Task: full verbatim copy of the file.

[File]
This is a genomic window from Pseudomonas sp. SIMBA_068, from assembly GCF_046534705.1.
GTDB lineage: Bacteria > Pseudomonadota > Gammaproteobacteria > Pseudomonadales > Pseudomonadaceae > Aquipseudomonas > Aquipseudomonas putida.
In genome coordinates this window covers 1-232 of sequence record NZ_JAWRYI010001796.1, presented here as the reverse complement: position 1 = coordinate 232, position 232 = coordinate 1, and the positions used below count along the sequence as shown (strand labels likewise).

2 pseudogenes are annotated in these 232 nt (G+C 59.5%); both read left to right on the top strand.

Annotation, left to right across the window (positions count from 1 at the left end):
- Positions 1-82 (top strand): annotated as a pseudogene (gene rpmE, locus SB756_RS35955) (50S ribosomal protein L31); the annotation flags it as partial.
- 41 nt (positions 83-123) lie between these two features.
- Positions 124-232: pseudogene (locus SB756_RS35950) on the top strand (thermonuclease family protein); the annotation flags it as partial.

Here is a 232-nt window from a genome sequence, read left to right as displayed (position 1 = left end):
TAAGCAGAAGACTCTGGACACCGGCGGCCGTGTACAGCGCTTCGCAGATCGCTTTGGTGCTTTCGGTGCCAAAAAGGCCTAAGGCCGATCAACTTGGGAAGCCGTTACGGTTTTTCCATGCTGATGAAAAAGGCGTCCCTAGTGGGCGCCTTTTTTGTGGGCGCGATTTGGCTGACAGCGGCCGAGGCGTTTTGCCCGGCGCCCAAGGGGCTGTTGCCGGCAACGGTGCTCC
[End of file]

This is a genomic window from Pseudomonas sp. SIMBA_068, from assembly GCF_046534705.1.
GTDB lineage: Bacteria > Pseudomonadota > Gammaproteobacteria > Pseudomonadales > Pseudomonadaceae > Aquipseudomonas > Aquipseudomonas putida.
In genome coordinates this window covers 1-232 of sequence record NZ_JAWRYI010001796.1, presented here as the reverse complement: position 1 = coordinate 232, position 232 = coordinate 1, and the positions used below count along the sequence as shown (strand labels likewise).

2 pseudogenes are annotated in these 232 nt (G+C 59.5%); both read left to right on the top strand.

Annotation, left to right across the window (positions count from 1 at the left end):
- Positions 1-82 (top strand): annotated as a pseudogene (gene rpmE, locus SB756_RS35955) (50S ribosomal protein L31); the annotation flags it as partial.
- 41 nt (positions 83-123) lie between these two features.
- Positions 124-232: pseudogene (locus SB756_RS35950) on the top strand (thermonuclease family protein); the annotation flags it as partial.

Here is a 232-nt window from a genome sequence, read left to right as displayed (position 1 = left end):
TAAGCAGAAGACTCTGGACACCGGCGGCCGTGTACAGCGCTTCGCAGATCGCTTTGGTGCTTTCGGTGCCAAAAAGGCCTAAGGCCGATCAACTTGGGAAGCCGTTACGGTTTTTCCATGCTGATGAAAAAGGCGTCCCTAGTGGGCGCCTTTTTTGTGGGCGCGATTTGGCTGACAGCGGCCGAGGCGTTTTGCCCGGCGCCCAAGGGGCTGTTGCCGGCAACGGTGCTCC